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Old 08-11-2005, 08:41 AM   #1
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plumbing replacement

I am going to replace all plumbing in 73 sovreign. Need to hear a little about "pex" plumbing . Cost ,where to get, special tool needs , Otherwise I will be forced to go with copper,pvc. or combo , what is best ,
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Old 08-11-2005, 09:46 AM   #2
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I am in the same boat. I sprung 3 leaks on my last trip. Keep us posted on cost, tools, etc. Good luck. Post pics. Hopefully someone who has done this will chime in.
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Old 08-11-2005, 10:21 AM   #3
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Use the search tool and search "Pex" You'll find a lot of info as many of us have replaced leaky lines with pex.
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Old 08-11-2005, 11:18 AM   #4
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You can get pex at Lowe's but color coded might need an online source. Check these sites for information and resources.
http://www.plumbingworld.com/polyb.html
http://www.ppfahome.org/pex/historypex.html
http://www.ppfahome.org/pex/faqpex.html
http://www.flairitwest.com/
http://www.pexconnection.com/

Fittings seem to be what bugs most as compression fittings are what original manufacturers use and that requires special crimping tools. The Quest and Flair-it fittings don't need any special tools and work very well for the one-of handyman type fixups. I suggest using 3/8 inch tubing because the fittings for that are standard half inch IPT which don't need adapters for faucets or water heaters and such things.

When you redo your plumbing, try to avoid sharp bends and extra elbow fittings and such. On mine I was able to get a good drop from all appliances to a rear manifold that makes draining for winterizing easy.
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Old 08-11-2005, 11:28 AM   #5
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Pex is the Best

Good day,
I think that your thoughts about using pex for replacing your plumbing is right on. I have used pex in houses, log cabins floors (for wirzbo heat) and now i am going to use it in the renovation of my 63 A/S.
Its really easy to work with, and the best part is it is freeze proof.
I mentioned the log cabin..... well it is in the BWCA in MN. it gets really cold up there (50 below) and youknow that no matter how hard you trey to dry up a system for winter there si always some left. pex is flexible enough to withstand the freezing.
the stuff is marketed at all home repair stores and they have all the tools and fittings youll need.
great idea. great minds. John
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Old 08-11-2005, 11:52 AM   #6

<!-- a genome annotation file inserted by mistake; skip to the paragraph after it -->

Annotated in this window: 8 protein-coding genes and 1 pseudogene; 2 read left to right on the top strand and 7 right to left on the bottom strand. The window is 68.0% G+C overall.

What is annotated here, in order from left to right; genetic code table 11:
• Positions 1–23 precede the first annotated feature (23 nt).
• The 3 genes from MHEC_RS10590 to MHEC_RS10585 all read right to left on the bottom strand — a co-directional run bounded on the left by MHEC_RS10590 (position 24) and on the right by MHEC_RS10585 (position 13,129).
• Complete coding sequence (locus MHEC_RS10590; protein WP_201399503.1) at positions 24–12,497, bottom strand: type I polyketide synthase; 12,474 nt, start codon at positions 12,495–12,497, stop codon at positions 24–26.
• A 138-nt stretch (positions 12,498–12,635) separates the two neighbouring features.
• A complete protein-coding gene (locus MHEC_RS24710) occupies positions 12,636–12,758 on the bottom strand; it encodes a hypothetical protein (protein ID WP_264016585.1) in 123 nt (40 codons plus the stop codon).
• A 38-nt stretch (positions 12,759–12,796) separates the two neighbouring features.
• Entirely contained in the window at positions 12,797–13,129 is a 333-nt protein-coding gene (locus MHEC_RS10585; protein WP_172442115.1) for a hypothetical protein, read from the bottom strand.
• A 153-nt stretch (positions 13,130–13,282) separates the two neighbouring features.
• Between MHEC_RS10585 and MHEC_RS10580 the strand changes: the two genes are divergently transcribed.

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Pex/Flair-It

Quote:
Originally Posted by sardine
I am going to replace all plumbing in 73 sovreign. Need to hear a little about "pex" plumbing . Cost ,where to get, special tool needs , Otherwise I will be forced to go with copper,pvc. or combo , what is best ,
Sardine,

I bought all my Pex and the Flair-It fittings from www.rvpartsoutlet.com
I spoke with Don.
The Flair-It fitting do not require special crimping tools, and can be disassembled easily if you make a mistake somewhere. There is a cheap tensioner wrench available for the fittings, which I bought, seemed like a good idea. The wrench fits on the compression nut perfectly, eliminating slippage and ugly scars on the nuts.
My pex is milky-clear material. I could not find it in SoCal home centers, btw.
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Old 08-11-2005, 04:24 PM   #7
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Sardine, I've used the "PEX" tubing and fittings in at least 8 Airstreams so far and have had great success- no leaks! You should be able to find it at a good marine supplier since it is also used in boats. If possible, get the blue/red color-coded. Much easier to keep hot and cold straight when you cannot see both ends of the tubing! Use a little vasaline on the fittings and nut and heat the tubing with a hair dryer before making the connections - makes it easier. Be sure to note the direction arrow in the shut-of valves. If installed backwards, they will leak back. The cost seems high, but when you consider all the trouble cutting, flaring, or soldering copper tubing, it's not. You can also route the tubing around obstructions without adding fittings since it is quite flexible, even more so if heated. Try to establish one "low point" in the system and make that your drain point. Run tubing uphill to all faucets from the low point. That way, you can drain the system by opening the faucets, drain valvles (one for hot side, one for cold side) without having to use air to blow out the lines. Spend some time "mapping" you system before you buy materials. Darol